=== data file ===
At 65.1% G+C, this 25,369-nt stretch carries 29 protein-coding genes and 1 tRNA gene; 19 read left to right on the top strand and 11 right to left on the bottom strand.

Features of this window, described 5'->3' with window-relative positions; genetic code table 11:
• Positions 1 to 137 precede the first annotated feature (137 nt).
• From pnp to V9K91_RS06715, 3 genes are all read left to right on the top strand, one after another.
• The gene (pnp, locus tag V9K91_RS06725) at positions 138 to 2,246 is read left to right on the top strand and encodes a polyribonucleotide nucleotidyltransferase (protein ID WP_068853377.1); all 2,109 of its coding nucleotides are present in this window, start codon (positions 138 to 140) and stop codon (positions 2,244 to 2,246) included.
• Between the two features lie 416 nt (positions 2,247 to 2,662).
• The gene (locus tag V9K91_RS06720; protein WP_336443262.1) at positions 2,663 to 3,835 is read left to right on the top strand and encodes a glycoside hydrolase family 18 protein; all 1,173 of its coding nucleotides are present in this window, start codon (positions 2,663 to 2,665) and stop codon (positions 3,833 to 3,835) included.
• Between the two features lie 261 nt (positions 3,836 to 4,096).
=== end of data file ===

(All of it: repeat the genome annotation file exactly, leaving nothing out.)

At 65.1% G+C, this 25,369-nt stretch carries 29 protein-coding genes and 1 tRNA gene; 19 read left to right on the top strand and 11 right to left on the bottom strand.

Features of this window, described 5'->3' with window-relative positions; genetic code table 11:
• Positions 1 to 137 precede the first annotated feature (137 nt).
• From pnp to V9K91_RS06715, 3 genes are all read left to right on the top strand, one after another.
• The gene (pnp, locus tag V9K91_RS06725) at positions 138 to 2,246 is read left to right on the top strand and encodes a polyribonucleotide nucleotidyltransferase (protein ID WP_068853377.1); all 2,109 of its coding nucleotides are present in this window, start codon (positions 138 to 140) and stop codon (positions 2,244 to 2,246) included.
• Between the two features lie 416 nt (positions 2,247 to 2,662).
• The gene (locus tag V9K91_RS06720; protein WP_336443262.1) at positions 2,663 to 3,835 is read left to right on the top strand and encodes a glycoside hydrolase family 18 protein; all 1,173 of its coding nucleotides are present in this window, start codon (positions 2,663 to 2,665) and stop codon (positions 3,833 to 3,835) included.
• Between the two features lie 261 nt (positions 3,836 to 4,096).